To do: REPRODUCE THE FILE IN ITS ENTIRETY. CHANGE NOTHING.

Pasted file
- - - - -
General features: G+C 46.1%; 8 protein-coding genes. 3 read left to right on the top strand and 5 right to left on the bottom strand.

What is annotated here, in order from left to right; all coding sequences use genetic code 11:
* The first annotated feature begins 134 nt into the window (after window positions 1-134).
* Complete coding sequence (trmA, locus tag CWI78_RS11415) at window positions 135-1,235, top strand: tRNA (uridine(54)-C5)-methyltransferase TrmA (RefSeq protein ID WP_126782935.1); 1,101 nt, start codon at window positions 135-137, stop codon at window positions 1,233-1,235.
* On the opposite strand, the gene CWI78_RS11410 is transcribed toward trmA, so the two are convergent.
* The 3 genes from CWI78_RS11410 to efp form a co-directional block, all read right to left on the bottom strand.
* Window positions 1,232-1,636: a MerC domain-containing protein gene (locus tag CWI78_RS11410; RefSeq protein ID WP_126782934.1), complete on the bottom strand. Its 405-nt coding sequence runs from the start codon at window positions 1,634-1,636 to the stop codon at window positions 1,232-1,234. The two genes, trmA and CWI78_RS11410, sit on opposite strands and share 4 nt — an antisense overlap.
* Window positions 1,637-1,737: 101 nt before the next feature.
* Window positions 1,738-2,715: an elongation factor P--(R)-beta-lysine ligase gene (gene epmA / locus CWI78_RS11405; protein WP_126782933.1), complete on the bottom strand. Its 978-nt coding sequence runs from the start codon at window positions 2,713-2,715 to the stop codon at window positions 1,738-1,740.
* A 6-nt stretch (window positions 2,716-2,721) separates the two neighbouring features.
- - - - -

General features: G+C 46.1%; 8 protein-coding genes. 3 read left to right on the top strand and 5 right to left on the bottom strand.

What is annotated here, in order from left to right; all coding sequences use genetic code 11:
* The first annotated feature begins 134 nt into the window (after window positions 1-134).
* Complete coding sequence (trmA, locus tag CWI78_RS11415) at window positions 135-1,235, top strand: tRNA (uridine(54)-C5)-methyltransferase TrmA (RefSeq protein ID WP_126782935.1); 1,101 nt, start codon at window positions 135-137, stop codon at window positions 1,233-1,235.
* On the opposite strand, the gene CWI78_RS11410 is transcribed toward trmA, so the two are convergent.
* The 3 genes from CWI78_RS11410 to efp form a co-directional block, all read right to left on the bottom strand.
* Window positions 1,232-1,636: a MerC domain-containing protein gene (locus tag CWI78_RS11410; RefSeq protein ID WP_126782934.1), complete on the bottom strand. Its 405-nt coding sequence runs from the start codon at window positions 1,634-1,636 to the stop codon at window positions 1,232-1,234. The two genes, trmA and CWI78_RS11410, sit on opposite strands and share 4 nt — an antisense overlap.
* Window positions 1,637-1,737: 101 nt before the next feature.
* Window positions 1,738-2,715: an elongation factor P--(R)-beta-lysine ligase gene (gene epmA / locus CWI78_RS11405; protein WP_126782933.1), complete on the bottom strand. Its 978-nt coding sequence runs from the start codon at window positions 2,713-2,715 to the stop codon at window positions 1,738-1,740.
* A 6-nt stretch (window positions 2,716-2,721) separates the two neighbouring features.